We know we need to pray. We also know the Scripture commands us to “pray without ceasing” (1 Thess. 5:17). After all, the forces of evil will do everything in their power to stop God’s people from praying. Even though, we know all that (or should know that), yet we often find our prayer life lacking.
Perhaps the most common excuse is that we’re so busy. I can relate to this. The demands of life are ever-increasing without a single minute being added to the day. On top of the normal demands of a full-time job, kids must be taken to practice, yards must be mowed, and somebody has got to figure out what’s causing that funky smell in the mini-van. On top of all this, any ‘spare’ moment I can find is spent trying to complete my dissertation. While your situation might look different than mine, chances are you are extremely busy too. Is that the real reason we don’t pray enough?
A Deeper Issue
While it’s true, we are very busy, that’s simply the surface excuse. The problem is much deeper. As Jackie Hill Perry perceptively states, “Our busy schedules aren’t keeping us from prayer, our hearts are.” Our continual lack of prayer is an indication of something deep within our heart. Maybe it’s pride telling us that we’ve ‘got this’ on our own. It could be our unbelief telling us to that prayer is a waste of time when there so much more ‘practical’ things to do. Of course, most of us would never say these things explicitly, but our actions show what a portion of our heart truly believes. These deep-seeded issues in our heart come out in many different ways:
- Perhaps we don’t pray for our spouse enough because we think we’ve got the whole marriage thing figured out.
- Perhaps we don’t pray for our kids enough because we subconsciously think that our ability to ‘raise them right’ is enough for them.
- Perhaps we don’t pray for our fellow church members enough because we’re ignorant of the forces of darkness that are seeking to destroy their faith or the temptations they face daily.
- Perhaps we don’t pray for the government leaders enough because we don’t believe it really does anything.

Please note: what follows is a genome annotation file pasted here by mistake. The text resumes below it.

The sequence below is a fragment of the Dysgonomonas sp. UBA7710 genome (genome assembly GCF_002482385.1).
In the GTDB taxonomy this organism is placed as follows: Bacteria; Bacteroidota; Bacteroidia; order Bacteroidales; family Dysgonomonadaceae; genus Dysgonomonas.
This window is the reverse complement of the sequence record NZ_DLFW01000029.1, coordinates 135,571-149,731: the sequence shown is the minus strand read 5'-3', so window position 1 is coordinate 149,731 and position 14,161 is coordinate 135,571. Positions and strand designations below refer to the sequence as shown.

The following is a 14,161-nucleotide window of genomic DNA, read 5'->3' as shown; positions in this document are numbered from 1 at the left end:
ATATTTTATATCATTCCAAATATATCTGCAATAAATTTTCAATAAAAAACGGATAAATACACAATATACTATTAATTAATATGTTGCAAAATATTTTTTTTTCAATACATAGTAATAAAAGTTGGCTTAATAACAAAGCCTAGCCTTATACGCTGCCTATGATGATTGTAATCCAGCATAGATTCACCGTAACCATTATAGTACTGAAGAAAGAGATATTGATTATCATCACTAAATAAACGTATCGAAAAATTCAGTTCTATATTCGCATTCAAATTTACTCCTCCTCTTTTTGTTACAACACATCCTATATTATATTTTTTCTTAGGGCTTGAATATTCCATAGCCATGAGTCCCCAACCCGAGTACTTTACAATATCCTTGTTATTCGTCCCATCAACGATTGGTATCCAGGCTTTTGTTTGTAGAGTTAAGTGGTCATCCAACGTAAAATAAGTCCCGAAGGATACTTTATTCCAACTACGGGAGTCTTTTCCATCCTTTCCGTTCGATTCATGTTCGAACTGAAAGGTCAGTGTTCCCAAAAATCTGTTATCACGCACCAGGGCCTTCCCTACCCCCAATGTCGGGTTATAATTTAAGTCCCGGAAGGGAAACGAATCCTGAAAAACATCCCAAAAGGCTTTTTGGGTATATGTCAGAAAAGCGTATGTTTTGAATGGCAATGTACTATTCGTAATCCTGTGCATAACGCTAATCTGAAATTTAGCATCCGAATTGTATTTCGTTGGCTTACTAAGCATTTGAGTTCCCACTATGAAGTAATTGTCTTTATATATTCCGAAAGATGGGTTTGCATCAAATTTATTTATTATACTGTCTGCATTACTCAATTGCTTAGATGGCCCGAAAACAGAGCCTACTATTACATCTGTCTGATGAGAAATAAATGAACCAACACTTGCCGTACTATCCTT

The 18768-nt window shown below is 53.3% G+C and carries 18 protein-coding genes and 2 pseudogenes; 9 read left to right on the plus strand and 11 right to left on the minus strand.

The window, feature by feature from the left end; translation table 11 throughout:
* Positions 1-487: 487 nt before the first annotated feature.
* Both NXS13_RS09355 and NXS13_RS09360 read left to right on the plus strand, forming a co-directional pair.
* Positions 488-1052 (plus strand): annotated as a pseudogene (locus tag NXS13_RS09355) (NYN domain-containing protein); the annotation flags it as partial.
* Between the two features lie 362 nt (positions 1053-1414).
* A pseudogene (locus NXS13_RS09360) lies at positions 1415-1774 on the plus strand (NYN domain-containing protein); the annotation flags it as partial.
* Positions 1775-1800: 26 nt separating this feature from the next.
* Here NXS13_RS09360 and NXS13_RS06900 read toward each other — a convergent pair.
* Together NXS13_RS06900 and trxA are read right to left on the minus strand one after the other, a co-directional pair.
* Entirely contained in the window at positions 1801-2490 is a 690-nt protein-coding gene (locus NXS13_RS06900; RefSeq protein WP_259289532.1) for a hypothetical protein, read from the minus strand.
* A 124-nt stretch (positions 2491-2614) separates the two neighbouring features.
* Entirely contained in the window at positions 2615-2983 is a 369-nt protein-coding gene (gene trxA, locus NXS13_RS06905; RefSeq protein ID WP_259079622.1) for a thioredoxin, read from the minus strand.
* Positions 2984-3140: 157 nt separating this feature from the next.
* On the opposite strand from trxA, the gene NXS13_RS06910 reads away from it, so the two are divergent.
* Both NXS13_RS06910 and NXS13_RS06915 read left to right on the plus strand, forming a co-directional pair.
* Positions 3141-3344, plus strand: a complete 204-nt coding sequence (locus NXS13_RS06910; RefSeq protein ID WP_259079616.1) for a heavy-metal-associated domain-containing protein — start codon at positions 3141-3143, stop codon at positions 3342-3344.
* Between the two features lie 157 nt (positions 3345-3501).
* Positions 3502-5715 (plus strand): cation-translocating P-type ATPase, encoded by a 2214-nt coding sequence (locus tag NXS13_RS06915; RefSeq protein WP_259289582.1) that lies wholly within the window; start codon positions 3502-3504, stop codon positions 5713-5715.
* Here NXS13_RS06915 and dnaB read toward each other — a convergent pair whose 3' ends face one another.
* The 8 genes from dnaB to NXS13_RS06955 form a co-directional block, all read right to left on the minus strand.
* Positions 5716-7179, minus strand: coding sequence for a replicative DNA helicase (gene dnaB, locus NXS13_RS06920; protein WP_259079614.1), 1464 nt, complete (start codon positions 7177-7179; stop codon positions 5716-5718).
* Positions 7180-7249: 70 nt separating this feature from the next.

- Perhaps we don’t pray for our pursuit of holiness because, compared to some, we’re doing ok.
- Perhaps we don’t pray for God to work in a difficult situation because we simply think we’re capable enough to fix it on our own.
- Perhaps we don’t pray for lost loved ones because we doubt the power of the Gospel to work in the hardest hearts.
The main problem isn’t that we are too busy (although we probably are), it’s that we are too self-sufficient, too prideful, or too unbelieving to pray. At times, God pulls back the curtain and gives us a glimpse into how needy we are.
I don’t like to think I’m weak, but the reality is I’m a needy wanderer walking barefoot in a sun-scorched desert. My pride might tell me I’m ok, but every step in the blistering sand sears my feet and elevates my body temperature. The great Accuser reminds me of past sin that zaps my mouth of any drop of moisture, causing my tongue to stick to the roof of my mouth. Every failure is another bead of sweat that gathers on my drenched forehead, reminding me that my body is slowly withering away in dehydration. At last, I see a fountain of water ahead and desperately hobble to it only to discover the mirage of my own self-sufficiency. By my own fading strength, I’m crawling through life on the verge of death, longing for a drink.
It’s only when I see the truth about my situation that I’ll make time to pray. With a dry mouth and sandy hands, I’ll adjust my schedule to drink deeply of the water of life. Jesus said, “If anyone thirsts, let him come to me and drink” (John 7:37). The truth is we are all thirsty, we just don’t always realize it. Rather than see ourselves as desert wanderers, we like to imagine our life as a well-equipped day at the beach. However, when we come to see our inabilities, insufficiencies, and unholiness, we’ll fall down before our Maker in humble desperation.
Do we cry out with the Psalmist, “O God, you are my God; earnestly I seek you; my soul thirsts for you; my flesh faints for you, as in a dry and weary land where there is no water” (Psalm 63:1)? As Kevin DeYoung says, our life shows what we truly cherish:
If someone recorded your life for a week and then showed it to a group of strangers, what would they guess is the “good portion” in your life? What would they conclude is the one thing you must get done every day? Folding the laundry? Cleaning the house? Catching up on e-mails? Posting to Facebook? Mowing the lawn? Watching the game? I know you have things to do. I have plenty to do myself. But out of all the concerns in our lives, can we honestly say and show that sitting at the feet of Jesus is the one thing that is necessary?
My fellow desert wanderer, let us drink deeply today through prayer and God’s word that we may obtain mercy and find grace to help in time of need. Given our state of absolute need and desperation, and given the mighty abundance of grace and mercy available in Christ, it’s foolish not to pray. Let us not die of thirst and exhaustion when living water and strength are only a prayer away.